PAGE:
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Why You Need Right Rudder To Stay On Centerline During Takeoff

Joao Carlos Medau

"More right rudder!" It's something you've probably heard from your flight instructor. And they most likely said (or shouted) it during takeoff, as you were careening toward left edge of the runway.

There's a reason your plane was veering left. Actually, there are 4 of them, and they're called left-turning tendencies. Here's a breakdown of each one.

Torque

The first left-turning tendency is torque, and the idea behind it comes from a pretty famous guy named Sir Isaac Newton. Newton's third law states that "for every action, there is an equal and opposite reaction".

Most western aircraft have engines that rotate clockwise when viewed from the cockpit. This is where torque starts coming into play. As you throttle up your engine for takeoff, the right-turning direction of the engine and propeller forces the left side of the airplane down toward the runway. When the left side of the airplane is forced down onto the runway, the left tire has more friction with the ground than the right tire, making the aircraft want to veer to the left.

P-Factor

P-Factor, also called 'asymmetric propeller loading', happens when the downward moving prop blade is taking a bigger 'bite' of air than the upward moving blade.

This happens in two scenarios: 1) your plane is flying at a high angle of attack, and 2) you're taking off in a tailwheel airplane.

In both of these scenarios, the downward sweeping blade is at a much higher angle of attack than the upward sweeping blade. And with a higher AOA, the downward sweeping blade creates much more lift (or thrust) as well, making the airplane want to yaw to the left.

Gyroscopic Precession

A spinning propeller is essentially a gyroscope (a spinning disc). That means it has the two properties of a gyroscope: rigidity in space and precession. But don't worry, we're not going to make this next part a physics lesson. We're just going to quickly (and painlessly) explain the precession part.

Precession happens when you apply force to a spinning disc. Here's how it works: you apply a force to part of the disc, and the effect of that force (the resultant force) is felt 90 degrees in the direction of rotation of the disc.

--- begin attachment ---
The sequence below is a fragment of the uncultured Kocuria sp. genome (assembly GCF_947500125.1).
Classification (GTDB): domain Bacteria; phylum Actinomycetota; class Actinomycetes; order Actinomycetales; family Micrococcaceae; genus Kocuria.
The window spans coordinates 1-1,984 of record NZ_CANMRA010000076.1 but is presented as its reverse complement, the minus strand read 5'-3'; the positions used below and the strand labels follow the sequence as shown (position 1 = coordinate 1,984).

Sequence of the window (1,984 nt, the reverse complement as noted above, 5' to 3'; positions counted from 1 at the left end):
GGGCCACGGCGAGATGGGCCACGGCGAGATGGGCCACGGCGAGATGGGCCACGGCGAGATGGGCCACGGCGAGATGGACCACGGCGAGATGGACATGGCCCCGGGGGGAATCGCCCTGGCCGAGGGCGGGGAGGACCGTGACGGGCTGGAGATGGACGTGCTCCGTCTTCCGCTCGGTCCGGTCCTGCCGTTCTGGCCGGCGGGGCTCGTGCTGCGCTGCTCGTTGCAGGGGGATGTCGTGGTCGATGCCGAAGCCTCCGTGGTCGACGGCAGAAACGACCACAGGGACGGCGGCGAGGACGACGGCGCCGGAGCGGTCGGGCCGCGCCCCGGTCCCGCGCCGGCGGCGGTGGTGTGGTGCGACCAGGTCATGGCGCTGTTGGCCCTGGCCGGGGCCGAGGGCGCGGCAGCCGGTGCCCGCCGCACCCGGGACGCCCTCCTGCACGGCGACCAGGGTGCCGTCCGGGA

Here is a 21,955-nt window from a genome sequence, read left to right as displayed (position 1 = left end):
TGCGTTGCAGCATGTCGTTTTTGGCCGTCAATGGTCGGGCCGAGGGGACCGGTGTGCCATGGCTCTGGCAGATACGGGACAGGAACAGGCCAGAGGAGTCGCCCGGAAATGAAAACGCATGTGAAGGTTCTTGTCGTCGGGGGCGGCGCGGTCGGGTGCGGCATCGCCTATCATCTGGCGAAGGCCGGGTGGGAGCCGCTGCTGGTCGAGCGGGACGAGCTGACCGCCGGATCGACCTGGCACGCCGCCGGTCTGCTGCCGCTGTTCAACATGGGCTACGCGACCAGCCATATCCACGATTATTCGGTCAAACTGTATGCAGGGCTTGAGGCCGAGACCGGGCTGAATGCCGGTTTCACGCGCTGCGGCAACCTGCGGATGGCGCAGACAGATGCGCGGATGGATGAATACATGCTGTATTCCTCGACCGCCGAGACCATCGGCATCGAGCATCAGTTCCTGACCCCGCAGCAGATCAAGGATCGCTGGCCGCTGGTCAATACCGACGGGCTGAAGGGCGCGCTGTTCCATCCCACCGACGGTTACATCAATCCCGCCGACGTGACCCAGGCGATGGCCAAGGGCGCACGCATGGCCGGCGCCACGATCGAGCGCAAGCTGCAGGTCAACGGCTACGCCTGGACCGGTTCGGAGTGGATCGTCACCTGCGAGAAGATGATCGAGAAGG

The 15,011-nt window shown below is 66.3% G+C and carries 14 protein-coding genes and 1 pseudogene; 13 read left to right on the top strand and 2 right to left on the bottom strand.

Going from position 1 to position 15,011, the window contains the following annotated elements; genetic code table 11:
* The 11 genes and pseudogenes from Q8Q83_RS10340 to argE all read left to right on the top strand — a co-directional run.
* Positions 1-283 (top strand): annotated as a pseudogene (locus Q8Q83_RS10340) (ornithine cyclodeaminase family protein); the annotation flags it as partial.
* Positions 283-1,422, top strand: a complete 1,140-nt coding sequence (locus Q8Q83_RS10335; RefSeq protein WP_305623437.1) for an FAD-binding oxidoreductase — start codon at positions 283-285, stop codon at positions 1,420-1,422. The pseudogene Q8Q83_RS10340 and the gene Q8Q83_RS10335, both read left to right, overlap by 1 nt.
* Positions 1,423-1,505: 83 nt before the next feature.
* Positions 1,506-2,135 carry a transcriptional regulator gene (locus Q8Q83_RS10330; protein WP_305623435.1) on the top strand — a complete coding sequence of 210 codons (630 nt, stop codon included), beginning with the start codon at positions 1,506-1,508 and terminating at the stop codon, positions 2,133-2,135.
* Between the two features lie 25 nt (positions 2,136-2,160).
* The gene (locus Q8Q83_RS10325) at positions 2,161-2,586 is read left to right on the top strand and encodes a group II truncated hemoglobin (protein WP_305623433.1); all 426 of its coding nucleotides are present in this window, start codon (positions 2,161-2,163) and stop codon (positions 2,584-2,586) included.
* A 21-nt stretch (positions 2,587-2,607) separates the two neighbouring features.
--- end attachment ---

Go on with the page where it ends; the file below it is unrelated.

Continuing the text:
This, for the most part, only applies to tailwheel airplanes when they lift their tail off the runway during takeoff. As the tail comes up, a force is applied to the top of the propeller. And since the propeller is spinning clockwise, that force is felt 90 degrees to the right. That forward moving force, on the right side of the propeller, creates a yawing motion to the left.

Spiraling Slipstream

The fourth and final left turning tendency is spiraling slipstream, which happens when your prop is moving fast and your plane is moving slow. Takeoff is a great example of this scenario.

During takeoff, the air accelerated behind the prop, known as the 'slipstream', follows a corkscrew pattern. As it wraps itself around the fuselage, it hits the left side of your aircraft's tail, creating a yawing motion, and making the aircraft turn left.

Spiraling slipstream is highly dependent on an aircraft's design, as well as your phase of flight, so it's hard to quantify how much effect it really has on your plane. But here are a couple awesome pictures that help visualize it.

US Navy

Putting It All Together

So there you have it. Next time you're rolling down the runway, you'll know exactly why you're stepping so hard on the right rudder to stay on centerline.

Colin Cutler

Colin is a Boldmethod co-founder, pilot and graphic artist. He's been a flight instructor at the University of North Dakota, an airline pilot on the CRJ-200, and has directed development of numerous commercial and military training systems. You can reach him at colin@boldmethod.com.

Images Courtesy:

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